Undoubtedly, Mexican drug cartels meet the U.S. government’s criteria for FTO designation, which requires organizations to be foreign, engage in terrorism or terrorist activity or possess the capability and intent to do so and pose a threat to U.S. nationals or U.S. national security. Mexican drug cartels are inherently foreign, routinely commit criminal acts within the statutory definition of terrorism, and arguably represent a more immediate and ongoing threat to U.S. national security than any of the currently-designated FTOs on the State Department list.
Properly designating the major Mexican TCOs—including the Los Zetas, Juárez and Sinaloa cartels—as FTOs would enhance the federal government’s ability to combat that threat. An official FTO designation would enable the prosecution of those who provide material support to them, facilitate the denial of entry and deportation of TCO members and affiliates, and eliminate the organizations’ access to the U.S. financial system.
“FTO designations play a critical role in our fight against terrorism and are an effective means of curtailing support for terrorist activities and pressuring groups to get out of the terrorism business,” according to the State Department.
For years, Mexican cartels have hijacked and sabotaged buses, commercial trucks and trains, activities constituting terrorist activities under U.S. law. The White Paper lists specific cases, including gasoline tankers and more than a dozen robberies daily of Ferromex trains, one of the three largest rail transport operators in the country. Mexican TCOs have also committed hundreds of political assassinations in recent years and members of Los Zetas launched a grenade and shot small arms fire at the U.S. Consulate in Monterrey. Los Zetas members also murdered Immigration and Customs Enforcement (ICE) Special Agent Jaime Zapata a few years ago.
Judicial Watch’s White Paper also documents Mexican cartels’ use of explosive devices and high-caliber firearms, including rocket-propelled grenades and other military weapons. In 2018, Mexican officials seized nearly 2,000 high-caliber weapons from suspected cartel associates in Mexico City and there have been approximately 150,000 organized-crime-related murders in Mexico since 2006. Last year alone, there were nearly 1,200 kidnappings in Mexico, according to official figures provided in the White Paper.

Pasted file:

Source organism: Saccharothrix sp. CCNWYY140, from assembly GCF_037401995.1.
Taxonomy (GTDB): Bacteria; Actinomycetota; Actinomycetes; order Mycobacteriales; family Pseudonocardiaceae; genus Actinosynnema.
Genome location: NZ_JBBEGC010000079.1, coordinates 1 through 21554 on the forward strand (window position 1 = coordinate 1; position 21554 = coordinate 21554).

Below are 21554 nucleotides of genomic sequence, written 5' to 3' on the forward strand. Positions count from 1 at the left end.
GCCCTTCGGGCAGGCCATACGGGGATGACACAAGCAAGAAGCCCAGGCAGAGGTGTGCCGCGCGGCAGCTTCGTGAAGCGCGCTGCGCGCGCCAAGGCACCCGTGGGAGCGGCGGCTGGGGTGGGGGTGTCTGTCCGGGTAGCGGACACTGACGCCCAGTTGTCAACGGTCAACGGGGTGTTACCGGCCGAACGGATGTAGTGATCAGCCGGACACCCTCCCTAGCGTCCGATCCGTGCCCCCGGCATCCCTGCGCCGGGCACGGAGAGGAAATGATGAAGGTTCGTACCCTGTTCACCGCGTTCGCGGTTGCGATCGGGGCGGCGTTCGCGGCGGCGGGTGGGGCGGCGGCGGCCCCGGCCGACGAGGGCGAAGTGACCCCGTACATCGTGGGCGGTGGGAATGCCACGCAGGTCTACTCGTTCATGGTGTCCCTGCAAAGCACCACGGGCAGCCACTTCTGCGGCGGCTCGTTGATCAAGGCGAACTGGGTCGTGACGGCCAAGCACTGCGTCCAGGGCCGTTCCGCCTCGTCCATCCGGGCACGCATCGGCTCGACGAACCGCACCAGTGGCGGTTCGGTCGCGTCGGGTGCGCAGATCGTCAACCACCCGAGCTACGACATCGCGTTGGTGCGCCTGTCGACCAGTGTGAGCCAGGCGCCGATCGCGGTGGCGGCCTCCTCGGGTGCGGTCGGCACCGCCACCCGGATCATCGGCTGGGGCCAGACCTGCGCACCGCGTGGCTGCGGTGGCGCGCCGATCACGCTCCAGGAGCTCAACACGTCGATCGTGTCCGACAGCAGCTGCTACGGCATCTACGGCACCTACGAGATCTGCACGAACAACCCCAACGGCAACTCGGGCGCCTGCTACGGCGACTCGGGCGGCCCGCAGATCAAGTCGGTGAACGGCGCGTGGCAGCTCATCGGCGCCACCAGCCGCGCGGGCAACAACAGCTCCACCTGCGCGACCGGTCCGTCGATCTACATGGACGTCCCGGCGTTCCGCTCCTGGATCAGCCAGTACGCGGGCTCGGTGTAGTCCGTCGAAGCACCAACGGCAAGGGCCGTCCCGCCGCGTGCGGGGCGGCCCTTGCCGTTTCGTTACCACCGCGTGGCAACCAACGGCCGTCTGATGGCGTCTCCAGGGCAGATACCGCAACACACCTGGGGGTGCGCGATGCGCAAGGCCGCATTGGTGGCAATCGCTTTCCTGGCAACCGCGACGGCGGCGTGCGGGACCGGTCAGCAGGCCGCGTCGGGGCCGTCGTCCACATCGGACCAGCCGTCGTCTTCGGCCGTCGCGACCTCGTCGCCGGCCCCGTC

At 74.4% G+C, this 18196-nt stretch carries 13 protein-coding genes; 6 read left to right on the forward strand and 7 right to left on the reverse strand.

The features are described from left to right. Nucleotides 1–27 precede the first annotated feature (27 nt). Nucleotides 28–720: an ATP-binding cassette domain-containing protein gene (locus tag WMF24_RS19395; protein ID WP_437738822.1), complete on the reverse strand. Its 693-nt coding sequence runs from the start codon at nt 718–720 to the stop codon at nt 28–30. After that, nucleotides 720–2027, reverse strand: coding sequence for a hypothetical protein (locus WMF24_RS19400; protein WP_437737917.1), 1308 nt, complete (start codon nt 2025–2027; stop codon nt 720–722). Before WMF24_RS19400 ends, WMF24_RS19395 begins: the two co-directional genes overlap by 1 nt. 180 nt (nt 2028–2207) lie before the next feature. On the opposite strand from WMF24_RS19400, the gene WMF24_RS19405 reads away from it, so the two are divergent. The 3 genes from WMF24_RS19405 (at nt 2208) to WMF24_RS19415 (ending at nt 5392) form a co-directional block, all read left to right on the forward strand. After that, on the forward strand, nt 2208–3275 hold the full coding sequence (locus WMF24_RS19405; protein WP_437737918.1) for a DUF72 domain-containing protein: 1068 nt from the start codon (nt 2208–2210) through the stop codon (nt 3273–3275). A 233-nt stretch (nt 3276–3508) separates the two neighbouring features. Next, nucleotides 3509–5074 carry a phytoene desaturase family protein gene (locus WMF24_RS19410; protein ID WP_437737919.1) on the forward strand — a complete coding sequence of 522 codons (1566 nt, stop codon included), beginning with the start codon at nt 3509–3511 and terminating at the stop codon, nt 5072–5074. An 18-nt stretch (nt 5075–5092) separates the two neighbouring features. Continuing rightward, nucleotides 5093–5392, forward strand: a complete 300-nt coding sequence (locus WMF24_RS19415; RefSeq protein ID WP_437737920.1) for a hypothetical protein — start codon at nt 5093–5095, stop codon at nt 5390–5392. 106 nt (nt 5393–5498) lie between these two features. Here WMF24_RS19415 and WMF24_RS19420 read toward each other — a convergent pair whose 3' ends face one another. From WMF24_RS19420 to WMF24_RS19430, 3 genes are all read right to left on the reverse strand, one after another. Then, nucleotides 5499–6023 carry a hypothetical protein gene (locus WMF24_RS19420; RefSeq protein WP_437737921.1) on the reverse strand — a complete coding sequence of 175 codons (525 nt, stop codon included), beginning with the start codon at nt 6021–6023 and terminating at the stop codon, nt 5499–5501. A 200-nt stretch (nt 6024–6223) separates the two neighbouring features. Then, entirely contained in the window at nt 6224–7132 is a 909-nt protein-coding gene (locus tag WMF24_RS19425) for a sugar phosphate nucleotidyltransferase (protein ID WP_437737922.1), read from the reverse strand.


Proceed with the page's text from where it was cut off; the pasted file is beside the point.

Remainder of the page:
Most of the crimes are financially motivated, but a significant number are executed to intimidate political, judicial, military and law enforcement officials from going after cartel members. Examples include two Mexican federal agents kidnapped and murdered by the Cartel de Jalisco Nueva Generación, the kidnapping of Veracruz congresswoman-elect Norma Rodriguez and the kidnapping of Hidalgo Mayor Genero Urbano. Under U.S. law the seizing or detaining and threatening to kill, injure, or continue to detain, another individual in order to compel a third person (including a governmental organization) to do or abstain from doing any act as an explicit or implicit condition for the release of the seized individual constitutes terrorist activity. The danger created by these criminal enterprises is nothing new. A few years ago, the Drug Enforcement Administration determined that Mexican TCOs are the greatest criminal threat to the United States.
Mexico also fails miserably to combat human trafficking, which is pervasive in the country despite generous U.S. assistance under the TVPA. The Mexican government has not met the minimum standards under the 2000 law, including enhanced criminal sanctions for human traffickers and protections for victims. Figures obtained by Judicial Watch show that Mexico obtained fewer convictions than in the previous year, identified fewer victims than in the previous year, provided limited specialized services for trafficking victims, which were unavailable in most parts of the country, and maintained an inadequate number of shelters compared to the scale of the problem. The government inspected and prosecuted few complaints of forced labor in agriculture and corruption and complicity remain significant concerns inhibiting law enforcement action. The U.S. government should downgrade Mexico because it is not making the required efforts to meet the TVPA’s minimum standards. The reassessment would reduce American funding until improvements take place.